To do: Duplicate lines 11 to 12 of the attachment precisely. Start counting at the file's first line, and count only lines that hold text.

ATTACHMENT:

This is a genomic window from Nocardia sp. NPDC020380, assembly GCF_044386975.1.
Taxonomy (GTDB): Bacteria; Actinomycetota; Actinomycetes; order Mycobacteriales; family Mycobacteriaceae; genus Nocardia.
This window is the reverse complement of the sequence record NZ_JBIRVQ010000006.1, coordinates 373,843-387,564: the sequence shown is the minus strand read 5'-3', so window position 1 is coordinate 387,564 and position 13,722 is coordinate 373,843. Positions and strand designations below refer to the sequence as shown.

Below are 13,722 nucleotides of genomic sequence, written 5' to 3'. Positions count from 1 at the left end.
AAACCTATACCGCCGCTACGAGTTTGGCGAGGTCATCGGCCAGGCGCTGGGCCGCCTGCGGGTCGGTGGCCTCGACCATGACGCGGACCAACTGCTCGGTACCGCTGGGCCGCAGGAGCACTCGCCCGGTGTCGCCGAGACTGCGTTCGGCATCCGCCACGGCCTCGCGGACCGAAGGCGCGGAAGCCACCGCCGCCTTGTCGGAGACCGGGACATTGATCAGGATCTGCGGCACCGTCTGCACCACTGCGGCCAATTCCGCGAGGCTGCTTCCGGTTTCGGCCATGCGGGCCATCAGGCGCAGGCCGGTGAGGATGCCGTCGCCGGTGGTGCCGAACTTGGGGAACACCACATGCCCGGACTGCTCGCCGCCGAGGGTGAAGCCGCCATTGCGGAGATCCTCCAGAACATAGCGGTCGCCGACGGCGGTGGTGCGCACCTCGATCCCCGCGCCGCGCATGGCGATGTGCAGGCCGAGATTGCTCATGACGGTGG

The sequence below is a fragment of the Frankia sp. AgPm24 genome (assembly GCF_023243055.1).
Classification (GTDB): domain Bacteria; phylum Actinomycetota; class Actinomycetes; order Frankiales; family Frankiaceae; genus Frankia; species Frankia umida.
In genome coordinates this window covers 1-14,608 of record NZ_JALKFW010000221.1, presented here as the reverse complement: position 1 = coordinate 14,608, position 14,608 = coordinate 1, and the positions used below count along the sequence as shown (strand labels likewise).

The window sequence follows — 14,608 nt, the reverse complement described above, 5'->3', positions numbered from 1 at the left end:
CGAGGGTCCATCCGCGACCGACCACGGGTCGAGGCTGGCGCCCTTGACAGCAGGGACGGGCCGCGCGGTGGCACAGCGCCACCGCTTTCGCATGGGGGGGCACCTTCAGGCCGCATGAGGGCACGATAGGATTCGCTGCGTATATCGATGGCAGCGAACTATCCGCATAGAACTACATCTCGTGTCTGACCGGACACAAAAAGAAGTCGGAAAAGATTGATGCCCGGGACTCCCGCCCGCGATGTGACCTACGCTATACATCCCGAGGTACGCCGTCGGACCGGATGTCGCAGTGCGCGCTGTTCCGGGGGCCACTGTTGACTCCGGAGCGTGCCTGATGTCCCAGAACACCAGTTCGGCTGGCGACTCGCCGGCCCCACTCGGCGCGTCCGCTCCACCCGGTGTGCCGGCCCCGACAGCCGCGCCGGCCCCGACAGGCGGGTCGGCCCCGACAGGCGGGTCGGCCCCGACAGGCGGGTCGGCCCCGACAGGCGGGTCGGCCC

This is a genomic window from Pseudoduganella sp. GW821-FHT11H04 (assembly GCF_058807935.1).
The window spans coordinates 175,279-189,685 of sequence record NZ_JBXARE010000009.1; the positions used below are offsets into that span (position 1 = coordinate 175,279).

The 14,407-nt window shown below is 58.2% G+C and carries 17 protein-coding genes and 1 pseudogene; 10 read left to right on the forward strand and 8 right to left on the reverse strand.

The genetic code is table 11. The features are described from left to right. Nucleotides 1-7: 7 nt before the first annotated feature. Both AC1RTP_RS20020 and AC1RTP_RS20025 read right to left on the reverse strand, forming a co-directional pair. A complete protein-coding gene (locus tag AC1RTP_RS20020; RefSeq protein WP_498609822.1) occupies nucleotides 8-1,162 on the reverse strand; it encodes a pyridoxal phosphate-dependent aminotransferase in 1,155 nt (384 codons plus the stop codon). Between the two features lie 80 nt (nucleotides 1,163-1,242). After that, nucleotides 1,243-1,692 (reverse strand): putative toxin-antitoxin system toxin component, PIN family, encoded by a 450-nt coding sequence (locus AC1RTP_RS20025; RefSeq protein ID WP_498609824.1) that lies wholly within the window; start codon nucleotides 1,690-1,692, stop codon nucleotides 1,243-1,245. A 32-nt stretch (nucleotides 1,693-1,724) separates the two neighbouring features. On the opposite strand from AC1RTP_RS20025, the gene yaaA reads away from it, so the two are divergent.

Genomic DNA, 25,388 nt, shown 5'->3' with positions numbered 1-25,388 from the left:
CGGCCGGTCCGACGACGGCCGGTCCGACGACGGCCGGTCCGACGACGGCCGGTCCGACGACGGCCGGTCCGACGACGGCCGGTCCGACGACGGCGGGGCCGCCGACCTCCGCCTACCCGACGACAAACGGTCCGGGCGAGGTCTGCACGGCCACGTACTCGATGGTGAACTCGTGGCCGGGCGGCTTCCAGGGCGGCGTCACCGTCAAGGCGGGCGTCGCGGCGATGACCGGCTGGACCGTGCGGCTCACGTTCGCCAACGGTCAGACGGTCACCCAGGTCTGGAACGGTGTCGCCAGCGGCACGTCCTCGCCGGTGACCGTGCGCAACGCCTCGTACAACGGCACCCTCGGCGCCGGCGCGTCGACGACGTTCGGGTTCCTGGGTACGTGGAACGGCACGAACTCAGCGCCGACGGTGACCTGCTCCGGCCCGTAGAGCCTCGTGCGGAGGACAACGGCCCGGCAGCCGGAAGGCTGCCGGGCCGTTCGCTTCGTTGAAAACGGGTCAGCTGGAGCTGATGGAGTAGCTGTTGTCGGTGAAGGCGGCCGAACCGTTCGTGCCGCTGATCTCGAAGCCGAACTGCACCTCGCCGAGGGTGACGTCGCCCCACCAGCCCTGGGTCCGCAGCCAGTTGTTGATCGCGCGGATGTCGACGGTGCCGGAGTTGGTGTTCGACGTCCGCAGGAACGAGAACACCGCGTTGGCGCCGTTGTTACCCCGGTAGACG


This is a genomic window from Pseudoduganella sp. GW821-FHT11H04 (assembly GCF_058807935.1).
The window spans coordinates 175,279-189,685 of sequence record NZ_JBXARE010000009.1; the positions used below are offsets into that span (position 1 = coordinate 175,279).